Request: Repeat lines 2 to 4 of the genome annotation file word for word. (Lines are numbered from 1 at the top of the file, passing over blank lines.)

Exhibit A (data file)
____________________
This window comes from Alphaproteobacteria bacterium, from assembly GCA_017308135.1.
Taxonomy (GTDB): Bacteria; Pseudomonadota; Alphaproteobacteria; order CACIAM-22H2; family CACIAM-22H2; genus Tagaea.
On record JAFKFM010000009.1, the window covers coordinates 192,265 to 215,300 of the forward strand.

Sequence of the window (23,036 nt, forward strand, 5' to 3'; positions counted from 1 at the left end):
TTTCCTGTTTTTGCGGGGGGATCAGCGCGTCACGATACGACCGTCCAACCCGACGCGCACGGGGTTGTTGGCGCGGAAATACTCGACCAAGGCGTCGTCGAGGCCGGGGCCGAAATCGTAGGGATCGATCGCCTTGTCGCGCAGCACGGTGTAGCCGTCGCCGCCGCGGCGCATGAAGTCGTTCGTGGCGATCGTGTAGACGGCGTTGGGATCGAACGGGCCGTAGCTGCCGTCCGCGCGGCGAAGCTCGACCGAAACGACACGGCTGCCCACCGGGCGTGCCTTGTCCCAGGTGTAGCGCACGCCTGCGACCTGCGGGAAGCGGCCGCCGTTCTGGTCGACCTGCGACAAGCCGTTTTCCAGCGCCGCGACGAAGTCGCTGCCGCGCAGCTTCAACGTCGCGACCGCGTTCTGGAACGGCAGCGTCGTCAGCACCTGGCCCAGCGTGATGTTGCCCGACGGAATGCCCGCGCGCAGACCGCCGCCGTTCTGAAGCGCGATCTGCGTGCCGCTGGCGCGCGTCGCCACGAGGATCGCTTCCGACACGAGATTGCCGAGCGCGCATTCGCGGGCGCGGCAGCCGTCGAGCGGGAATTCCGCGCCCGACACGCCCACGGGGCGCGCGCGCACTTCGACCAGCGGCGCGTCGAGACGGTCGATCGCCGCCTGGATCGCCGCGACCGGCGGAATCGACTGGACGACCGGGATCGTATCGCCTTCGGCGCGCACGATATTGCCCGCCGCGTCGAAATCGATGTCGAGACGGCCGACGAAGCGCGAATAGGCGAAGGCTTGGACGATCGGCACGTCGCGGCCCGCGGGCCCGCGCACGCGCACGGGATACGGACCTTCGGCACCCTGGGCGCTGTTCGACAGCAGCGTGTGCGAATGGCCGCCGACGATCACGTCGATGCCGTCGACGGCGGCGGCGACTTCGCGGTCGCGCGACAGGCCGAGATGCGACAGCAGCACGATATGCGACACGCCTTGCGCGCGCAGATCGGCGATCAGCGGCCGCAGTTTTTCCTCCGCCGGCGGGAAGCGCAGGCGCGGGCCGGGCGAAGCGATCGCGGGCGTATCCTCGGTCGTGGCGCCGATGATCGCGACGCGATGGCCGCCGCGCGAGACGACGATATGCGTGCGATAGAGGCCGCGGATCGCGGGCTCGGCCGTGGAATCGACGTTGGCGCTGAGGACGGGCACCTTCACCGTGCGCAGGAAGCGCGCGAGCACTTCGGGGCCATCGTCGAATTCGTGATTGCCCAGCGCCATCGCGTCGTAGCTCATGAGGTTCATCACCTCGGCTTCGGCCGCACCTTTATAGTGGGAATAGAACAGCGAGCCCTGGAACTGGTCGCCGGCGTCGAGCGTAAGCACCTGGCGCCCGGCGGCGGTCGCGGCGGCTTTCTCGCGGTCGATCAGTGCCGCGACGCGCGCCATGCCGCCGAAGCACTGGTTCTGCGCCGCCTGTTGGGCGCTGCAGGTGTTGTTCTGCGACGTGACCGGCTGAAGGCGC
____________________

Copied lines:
Taxonomy (GTDB): Bacteria; Pseudomonadota; Alphaproteobacteria; order CACIAM-22H2; family CACIAM-22H2; genus Tagaea.
On record JAFKFM010000009.1, the window covers coordinates 192,265 to 215,300 of the forward strand.

Sequence of the window (23,036 nt, forward strand, 5' to 3'; positions counted from 1 at the left end):